The Bottom Line: A timely, compulsively readable political and legal thriller that wryly connects the terrors of the dark web with the fragile state of democracy. One of the year’s best thrillers.
In a world where activists like Julian Assange have become famous for extravagant government exposes, Ron Barak’s new political thriller imagines what is at stake for the hackers on the front lines. JK’s Code is named for the text-based key to the mystery that American cybersecurity buff Jake Klein, known as JK, developed to impress his older sister. Little did he know that one day it could be used in an attempt to save his own life.
In the novel’s early chapters, a brilliant Russian hacker named Leonid Gradsky takes a meeting with Russian President for Life Alexi Turgenev and demonstrates the power of his new computer program. Turgenev’s advisors soon come to the conclusion that the technology will enable them to manipulate the 2020 U.S. election results effectively and discreetly. They also initially assume that they can appropriate Gradsky’s election-manipulating solution at any time. Little do they know that the software is dependent on the innovation of a Kazhak developer named Cipher.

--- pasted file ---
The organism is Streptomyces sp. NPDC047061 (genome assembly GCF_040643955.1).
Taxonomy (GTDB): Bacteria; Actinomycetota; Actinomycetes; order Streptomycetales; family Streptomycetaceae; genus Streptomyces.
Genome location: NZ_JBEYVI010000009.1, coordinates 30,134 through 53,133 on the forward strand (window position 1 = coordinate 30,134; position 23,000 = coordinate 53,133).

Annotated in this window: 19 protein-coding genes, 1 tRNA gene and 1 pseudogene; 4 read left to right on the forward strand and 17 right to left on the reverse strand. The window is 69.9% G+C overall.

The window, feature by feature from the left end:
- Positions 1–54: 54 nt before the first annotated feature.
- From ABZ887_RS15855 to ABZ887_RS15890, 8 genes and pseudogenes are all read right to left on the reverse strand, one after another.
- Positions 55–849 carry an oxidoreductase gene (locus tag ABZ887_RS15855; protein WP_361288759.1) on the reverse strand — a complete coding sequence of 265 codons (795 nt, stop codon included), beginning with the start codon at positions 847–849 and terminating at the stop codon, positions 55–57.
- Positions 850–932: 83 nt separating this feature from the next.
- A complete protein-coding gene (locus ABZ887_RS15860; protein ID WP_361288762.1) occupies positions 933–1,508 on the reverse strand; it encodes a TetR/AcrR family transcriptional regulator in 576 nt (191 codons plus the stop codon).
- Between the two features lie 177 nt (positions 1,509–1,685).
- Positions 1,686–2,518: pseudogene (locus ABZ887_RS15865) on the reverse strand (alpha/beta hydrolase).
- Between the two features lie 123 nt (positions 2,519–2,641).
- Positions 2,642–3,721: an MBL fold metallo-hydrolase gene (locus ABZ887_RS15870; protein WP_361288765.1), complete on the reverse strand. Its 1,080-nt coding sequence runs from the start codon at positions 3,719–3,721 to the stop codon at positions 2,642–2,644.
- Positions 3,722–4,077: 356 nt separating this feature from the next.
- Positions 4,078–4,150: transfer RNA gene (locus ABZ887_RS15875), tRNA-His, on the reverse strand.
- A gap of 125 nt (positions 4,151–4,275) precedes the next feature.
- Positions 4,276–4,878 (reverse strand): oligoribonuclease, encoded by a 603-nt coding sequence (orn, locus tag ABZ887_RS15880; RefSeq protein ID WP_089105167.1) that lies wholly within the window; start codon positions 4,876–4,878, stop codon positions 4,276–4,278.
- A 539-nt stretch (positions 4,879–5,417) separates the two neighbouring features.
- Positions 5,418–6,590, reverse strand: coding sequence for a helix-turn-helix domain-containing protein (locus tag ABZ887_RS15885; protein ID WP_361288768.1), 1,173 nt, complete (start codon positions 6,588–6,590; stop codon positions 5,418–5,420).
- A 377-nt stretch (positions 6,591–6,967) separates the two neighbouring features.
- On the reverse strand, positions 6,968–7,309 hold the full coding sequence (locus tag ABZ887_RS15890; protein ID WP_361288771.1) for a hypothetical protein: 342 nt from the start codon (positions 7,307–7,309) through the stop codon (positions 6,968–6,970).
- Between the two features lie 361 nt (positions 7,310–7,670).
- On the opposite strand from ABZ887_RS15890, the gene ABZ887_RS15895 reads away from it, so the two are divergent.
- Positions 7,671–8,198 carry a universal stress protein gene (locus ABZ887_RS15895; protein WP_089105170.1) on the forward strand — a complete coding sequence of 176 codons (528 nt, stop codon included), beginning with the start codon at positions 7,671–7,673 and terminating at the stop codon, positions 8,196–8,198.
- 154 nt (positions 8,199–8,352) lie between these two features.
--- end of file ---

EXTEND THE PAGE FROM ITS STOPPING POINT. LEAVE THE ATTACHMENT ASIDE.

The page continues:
Enter JK, who soon discovers Gradsky’s real identity, and more importantly, that Turgenev is conspiring with the President of the United States to rig the election.
In the book’s early chapters, Barak’s burgeoning fan base may wonder what this all has to do with retired U.S. District Court Judge Cyrus Brooks and homicide detective Frank Lotello, whose names are the basis for the entire series. The connective tissue is Leah Klein Lotello, the older sister of Jake “JK” Klein, wife of Frank Lotello and step-mother of Charlie Lotello and Madison Lotello (if you didn’t get all that, don’t fear – Barak has generously added a cast of characters before the prologue). Leah also happens to be an attorney. To say much more about Cyrus and Frank’s involvement would add spoilers, but it’s safe to say that both play a significant role. Barak has created perhaps his most ingenious plot yet, one that maintains a coherent, suspenseful thread across two continents and the dark web while still carving out a hefty lift for Brooks and Lotello. The dynamic duo’s entrance also adds a layer of wry humor to the high stakes political and legal drama.
JK’s Code is a book that will captivate readers well beyond the 2020 election.